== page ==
Saturday, September 24, 2005

The Case For Morality Police

Since I'm posting on unpopular topics, why not inflame the left. A couple days ago I had a rather flippant post on Gonzales' new front of the war on terror. But are there times when "morality police" are not such a bad thing?

I do think that consensual adults should be free from government snooping--whether it's a person's sexual preferences or even what books they read. So long as this behavior doesn't interfere with anyone else I don't think it is any of my business or the governments.

However, I don't think it is so unreasonable for parents to want to limit their children's access to pornography or even violence. And since I believe that some liberties can be constrained to benefit the overall good, I see no problems with having some set of rules governing materials that many--if not most--parent want out of reach of their children.

This does not mean that adults should be denied access, merely that people on the left should be willing to make it more difficult for children to access material that parents find offensive. After all, I don't believe it is unreasonable to have a little extra requirements for gun ownership if it makes it harder for terrorists and criminals to get access to weapons. If we have to make it a little harder for gun owners to get guns, why can't we make it a little harder for people to get thier porn (or violent movies, etc.)? My liberalism in this arena binds me to accept both consequences.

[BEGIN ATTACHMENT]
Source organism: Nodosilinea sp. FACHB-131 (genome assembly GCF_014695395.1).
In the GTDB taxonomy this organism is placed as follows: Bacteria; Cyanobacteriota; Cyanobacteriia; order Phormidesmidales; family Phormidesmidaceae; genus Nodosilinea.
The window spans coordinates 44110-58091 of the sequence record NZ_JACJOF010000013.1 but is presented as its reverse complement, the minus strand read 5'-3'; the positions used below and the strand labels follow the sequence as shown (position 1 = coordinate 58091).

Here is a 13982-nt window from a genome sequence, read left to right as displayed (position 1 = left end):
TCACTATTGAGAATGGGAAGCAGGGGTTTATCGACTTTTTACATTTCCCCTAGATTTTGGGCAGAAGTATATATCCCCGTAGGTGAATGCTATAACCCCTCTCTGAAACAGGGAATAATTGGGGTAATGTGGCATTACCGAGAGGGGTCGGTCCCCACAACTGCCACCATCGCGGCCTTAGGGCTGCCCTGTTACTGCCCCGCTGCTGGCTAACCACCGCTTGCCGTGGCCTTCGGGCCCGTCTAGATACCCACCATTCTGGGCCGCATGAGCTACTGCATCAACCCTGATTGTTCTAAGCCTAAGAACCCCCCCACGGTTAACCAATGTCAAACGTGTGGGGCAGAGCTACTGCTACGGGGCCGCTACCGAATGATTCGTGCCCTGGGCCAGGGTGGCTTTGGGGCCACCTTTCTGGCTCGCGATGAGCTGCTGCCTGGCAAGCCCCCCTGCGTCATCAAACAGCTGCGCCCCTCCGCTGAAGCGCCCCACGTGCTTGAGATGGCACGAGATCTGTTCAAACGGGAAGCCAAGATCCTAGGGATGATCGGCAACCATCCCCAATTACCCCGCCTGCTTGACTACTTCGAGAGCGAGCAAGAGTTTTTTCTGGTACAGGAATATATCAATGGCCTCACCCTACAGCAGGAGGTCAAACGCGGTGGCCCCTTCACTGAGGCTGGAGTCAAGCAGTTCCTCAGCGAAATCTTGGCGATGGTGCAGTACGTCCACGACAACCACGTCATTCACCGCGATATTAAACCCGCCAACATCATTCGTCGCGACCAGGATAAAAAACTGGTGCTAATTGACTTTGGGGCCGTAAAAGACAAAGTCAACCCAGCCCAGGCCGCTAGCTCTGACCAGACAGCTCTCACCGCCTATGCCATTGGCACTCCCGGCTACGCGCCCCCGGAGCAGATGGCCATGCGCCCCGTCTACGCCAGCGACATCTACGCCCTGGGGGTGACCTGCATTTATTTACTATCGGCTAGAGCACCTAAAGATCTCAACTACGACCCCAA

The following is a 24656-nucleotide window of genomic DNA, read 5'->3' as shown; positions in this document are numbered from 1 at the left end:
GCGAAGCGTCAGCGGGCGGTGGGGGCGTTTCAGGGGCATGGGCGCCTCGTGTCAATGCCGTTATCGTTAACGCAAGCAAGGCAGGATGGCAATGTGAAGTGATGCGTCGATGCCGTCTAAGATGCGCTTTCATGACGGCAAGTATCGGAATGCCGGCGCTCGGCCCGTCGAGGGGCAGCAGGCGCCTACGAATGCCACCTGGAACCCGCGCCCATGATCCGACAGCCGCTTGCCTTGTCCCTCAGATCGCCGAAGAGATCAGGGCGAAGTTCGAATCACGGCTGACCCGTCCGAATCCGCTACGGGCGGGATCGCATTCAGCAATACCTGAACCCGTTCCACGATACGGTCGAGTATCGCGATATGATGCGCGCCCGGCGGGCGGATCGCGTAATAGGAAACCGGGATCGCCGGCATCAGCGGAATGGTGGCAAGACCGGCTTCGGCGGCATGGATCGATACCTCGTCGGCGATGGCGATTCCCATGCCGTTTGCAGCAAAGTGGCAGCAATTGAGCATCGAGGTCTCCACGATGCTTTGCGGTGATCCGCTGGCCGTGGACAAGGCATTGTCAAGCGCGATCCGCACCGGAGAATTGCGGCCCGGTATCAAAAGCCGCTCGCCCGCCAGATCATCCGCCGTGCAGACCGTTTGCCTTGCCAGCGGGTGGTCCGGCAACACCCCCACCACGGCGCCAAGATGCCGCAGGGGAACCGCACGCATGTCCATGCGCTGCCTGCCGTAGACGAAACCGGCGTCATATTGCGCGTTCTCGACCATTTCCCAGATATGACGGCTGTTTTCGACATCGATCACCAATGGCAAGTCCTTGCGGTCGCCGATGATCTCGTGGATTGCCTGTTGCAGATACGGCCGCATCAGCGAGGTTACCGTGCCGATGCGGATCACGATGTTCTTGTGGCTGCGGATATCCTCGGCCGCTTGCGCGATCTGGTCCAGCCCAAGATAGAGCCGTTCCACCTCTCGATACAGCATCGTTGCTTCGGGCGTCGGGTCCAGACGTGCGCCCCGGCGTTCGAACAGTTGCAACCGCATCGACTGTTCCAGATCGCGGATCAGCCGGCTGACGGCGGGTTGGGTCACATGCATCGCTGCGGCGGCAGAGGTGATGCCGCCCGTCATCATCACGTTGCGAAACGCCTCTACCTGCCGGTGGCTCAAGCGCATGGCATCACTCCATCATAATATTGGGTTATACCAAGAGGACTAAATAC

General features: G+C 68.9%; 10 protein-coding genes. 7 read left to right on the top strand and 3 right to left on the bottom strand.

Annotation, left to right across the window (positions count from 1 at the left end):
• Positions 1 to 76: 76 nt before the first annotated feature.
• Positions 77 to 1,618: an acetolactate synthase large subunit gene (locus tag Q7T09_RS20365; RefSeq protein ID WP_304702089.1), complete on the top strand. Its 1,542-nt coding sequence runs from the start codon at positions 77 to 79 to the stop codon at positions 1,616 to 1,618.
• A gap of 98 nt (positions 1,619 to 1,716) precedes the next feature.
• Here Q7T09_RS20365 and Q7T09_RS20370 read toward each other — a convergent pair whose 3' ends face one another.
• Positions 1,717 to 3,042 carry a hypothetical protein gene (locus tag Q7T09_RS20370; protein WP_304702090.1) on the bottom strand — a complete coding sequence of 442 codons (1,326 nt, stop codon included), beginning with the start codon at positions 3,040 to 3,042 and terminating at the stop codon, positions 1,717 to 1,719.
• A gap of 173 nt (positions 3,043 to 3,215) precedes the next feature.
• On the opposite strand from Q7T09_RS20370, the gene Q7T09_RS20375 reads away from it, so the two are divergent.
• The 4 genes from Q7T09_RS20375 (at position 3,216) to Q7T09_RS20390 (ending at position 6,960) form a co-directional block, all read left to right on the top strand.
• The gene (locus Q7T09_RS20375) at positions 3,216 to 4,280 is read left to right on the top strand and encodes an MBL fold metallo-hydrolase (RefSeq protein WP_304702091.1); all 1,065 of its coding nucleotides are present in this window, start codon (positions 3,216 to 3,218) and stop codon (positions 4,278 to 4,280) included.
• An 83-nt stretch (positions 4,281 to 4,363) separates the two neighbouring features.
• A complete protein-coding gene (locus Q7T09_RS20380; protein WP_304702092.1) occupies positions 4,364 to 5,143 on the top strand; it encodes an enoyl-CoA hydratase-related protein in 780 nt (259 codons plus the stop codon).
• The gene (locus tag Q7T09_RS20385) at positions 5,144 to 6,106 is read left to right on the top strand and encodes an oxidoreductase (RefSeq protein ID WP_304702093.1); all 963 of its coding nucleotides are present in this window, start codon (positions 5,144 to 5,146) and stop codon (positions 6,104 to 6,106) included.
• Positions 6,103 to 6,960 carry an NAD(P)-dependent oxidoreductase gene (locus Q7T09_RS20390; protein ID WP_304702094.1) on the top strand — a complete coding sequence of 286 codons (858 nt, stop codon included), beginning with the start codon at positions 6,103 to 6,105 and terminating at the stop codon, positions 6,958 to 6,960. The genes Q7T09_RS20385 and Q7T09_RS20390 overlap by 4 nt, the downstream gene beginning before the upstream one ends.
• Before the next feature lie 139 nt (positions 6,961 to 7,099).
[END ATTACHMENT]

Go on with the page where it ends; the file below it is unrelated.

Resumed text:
3 Comments:

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At September 24, 2005 2:25 PM, Blogger Kai Stinchcombe said...

"I don't think it is so unreasonable for parents to want to limit their children's access to pornography or even violence." --> I don't think it is so unreasonable for parents to want to limit their children's access to violence or even pornography.

If you look at the psychological effects of exposure to violence and porn, violence makes kids think violence is ok and normal, while sex makes kids think sex is ok and normal.

 
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